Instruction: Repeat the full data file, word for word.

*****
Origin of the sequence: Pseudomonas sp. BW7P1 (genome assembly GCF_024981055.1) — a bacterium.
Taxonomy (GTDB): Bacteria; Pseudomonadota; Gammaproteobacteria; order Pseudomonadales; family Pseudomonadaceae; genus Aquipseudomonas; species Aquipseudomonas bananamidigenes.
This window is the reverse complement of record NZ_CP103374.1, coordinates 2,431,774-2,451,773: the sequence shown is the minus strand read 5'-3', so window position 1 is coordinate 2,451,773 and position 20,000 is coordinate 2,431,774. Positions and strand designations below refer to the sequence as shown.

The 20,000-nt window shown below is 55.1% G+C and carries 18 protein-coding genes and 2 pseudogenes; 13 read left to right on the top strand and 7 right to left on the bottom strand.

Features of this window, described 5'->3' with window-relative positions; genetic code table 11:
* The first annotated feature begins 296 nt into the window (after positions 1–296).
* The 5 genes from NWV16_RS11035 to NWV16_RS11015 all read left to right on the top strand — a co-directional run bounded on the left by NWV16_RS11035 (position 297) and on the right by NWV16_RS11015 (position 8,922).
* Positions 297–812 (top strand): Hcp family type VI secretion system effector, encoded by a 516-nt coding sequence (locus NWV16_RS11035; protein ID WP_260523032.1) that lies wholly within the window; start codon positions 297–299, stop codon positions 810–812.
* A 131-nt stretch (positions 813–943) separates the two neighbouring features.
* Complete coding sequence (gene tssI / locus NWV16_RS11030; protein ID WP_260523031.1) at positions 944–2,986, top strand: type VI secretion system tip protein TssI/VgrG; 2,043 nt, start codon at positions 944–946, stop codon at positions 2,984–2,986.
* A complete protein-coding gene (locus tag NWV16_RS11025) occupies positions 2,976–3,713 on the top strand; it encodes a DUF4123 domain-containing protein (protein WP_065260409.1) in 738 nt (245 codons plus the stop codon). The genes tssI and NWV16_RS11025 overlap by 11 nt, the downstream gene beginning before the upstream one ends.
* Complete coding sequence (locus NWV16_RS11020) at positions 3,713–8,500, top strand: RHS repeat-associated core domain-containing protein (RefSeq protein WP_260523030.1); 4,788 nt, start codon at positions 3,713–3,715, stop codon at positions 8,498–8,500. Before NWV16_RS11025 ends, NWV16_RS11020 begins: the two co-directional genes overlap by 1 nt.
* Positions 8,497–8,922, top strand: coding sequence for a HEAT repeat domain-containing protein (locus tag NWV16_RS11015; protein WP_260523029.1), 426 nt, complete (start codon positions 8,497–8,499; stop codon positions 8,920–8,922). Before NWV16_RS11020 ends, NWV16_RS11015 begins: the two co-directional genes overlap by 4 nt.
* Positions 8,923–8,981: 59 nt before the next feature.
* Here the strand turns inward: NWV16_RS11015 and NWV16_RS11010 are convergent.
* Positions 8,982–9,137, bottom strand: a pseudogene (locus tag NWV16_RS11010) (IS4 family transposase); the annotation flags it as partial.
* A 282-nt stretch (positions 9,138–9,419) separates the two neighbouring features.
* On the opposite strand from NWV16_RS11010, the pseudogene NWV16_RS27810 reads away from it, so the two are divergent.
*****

Origin of the sequence: Pseudomonas sp. BW7P1 (genome assembly GCF_024981055.1) — a bacterium.
Taxonomy (GTDB): Bacteria; Pseudomonadota; Gammaproteobacteria; order Pseudomonadales; family Pseudomonadaceae; genus Aquipseudomonas; species Aquipseudomonas bananamidigenes.
This window is the reverse complement of record NZ_CP103374.1, coordinates 2,431,774-2,451,773: the sequence shown is the minus strand read 5'-3', so window position 1 is coordinate 2,451,773 and position 20,000 is coordinate 2,431,774. Positions and strand designations below refer to the sequence as shown.

The 20,000-nt window shown below is 55.1% G+C and carries 18 protein-coding genes and 2 pseudogenes; 13 read left to right on the top strand and 7 right to left on the bottom strand.

Features of this window, described 5'->3' with window-relative positions; genetic code table 11:
* The first annotated feature begins 296 nt into the window (after positions 1–296).
* The 5 genes from NWV16_RS11035 to NWV16_RS11015 all read left to right on the top strand — a co-directional run bounded on the left by NWV16_RS11035 (position 297) and on the right by NWV16_RS11015 (position 8,922).
* Positions 297–812 (top strand): Hcp family type VI secretion system effector, encoded by a 516-nt coding sequence (locus NWV16_RS11035; protein ID WP_260523032.1) that lies wholly within the window; start codon positions 297–299, stop codon positions 810–812.
* A 131-nt stretch (positions 813–943) separates the two neighbouring features.
* Complete coding sequence (gene tssI / locus NWV16_RS11030; protein ID WP_260523031.1) at positions 944–2,986, top strand: type VI secretion system tip protein TssI/VgrG; 2,043 nt, start codon at positions 944–946, stop codon at positions 2,984–2,986.
* A complete protein-coding gene (locus tag NWV16_RS11025) occupies positions 2,976–3,713 on the top strand; it encodes a DUF4123 domain-containing protein (protein WP_065260409.1) in 738 nt (245 codons plus the stop codon). The genes tssI and NWV16_RS11025 overlap by 11 nt, the downstream gene beginning before the upstream one ends.
* Complete coding sequence (locus NWV16_RS11020) at positions 3,713–8,500, top strand: RHS repeat-associated core domain-containing protein (RefSeq protein WP_260523030.1); 4,788 nt, start codon at positions 3,713–3,715, stop codon at positions 8,498–8,500. Before NWV16_RS11025 ends, NWV16_RS11020 begins: the two co-directional genes overlap by 1 nt.
* Positions 8,497–8,922, top strand: coding sequence for a HEAT repeat domain-containing protein (locus tag NWV16_RS11015; protein WP_260523029.1), 426 nt, complete (start codon positions 8,497–8,499; stop codon positions 8,920–8,922). Before NWV16_RS11020 ends, NWV16_RS11015 begins: the two co-directional genes overlap by 4 nt.
* Positions 8,923–8,981: 59 nt before the next feature.
* Here the strand turns inward: NWV16_RS11015 and NWV16_RS11010 are convergent.
* Positions 8,982–9,137, bottom strand: a pseudogene (locus tag NWV16_RS11010) (IS4 family transposase); the annotation flags it as partial.
* A 282-nt stretch (positions 9,138–9,419) separates the two neighbouring features.
* On the opposite strand from NWV16_RS11010, the pseudogene NWV16_RS27810 reads away from it, so the two are divergent.